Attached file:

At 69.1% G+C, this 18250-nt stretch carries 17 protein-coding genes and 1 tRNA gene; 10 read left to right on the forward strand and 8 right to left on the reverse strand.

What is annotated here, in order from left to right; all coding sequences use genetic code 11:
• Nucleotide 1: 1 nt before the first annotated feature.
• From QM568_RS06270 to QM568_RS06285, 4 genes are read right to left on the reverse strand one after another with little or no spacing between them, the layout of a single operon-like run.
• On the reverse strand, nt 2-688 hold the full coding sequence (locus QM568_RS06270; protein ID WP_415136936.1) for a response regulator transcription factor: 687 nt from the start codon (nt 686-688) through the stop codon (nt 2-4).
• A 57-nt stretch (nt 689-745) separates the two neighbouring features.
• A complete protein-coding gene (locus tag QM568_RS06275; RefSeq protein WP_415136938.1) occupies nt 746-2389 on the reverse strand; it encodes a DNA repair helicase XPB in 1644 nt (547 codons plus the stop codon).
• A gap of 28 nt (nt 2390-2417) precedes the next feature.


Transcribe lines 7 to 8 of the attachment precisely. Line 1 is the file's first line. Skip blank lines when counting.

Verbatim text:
• A complete protein-coding gene (locus tag QM568_RS06275; RefSeq protein WP_415136938.1) occupies nt 746-2389 on the reverse strand; it encodes a DNA repair helicase XPB in 1644 nt (547 codons plus the stop codon).
• A gap of 28 nt (nt 2390-2417) precedes the next feature.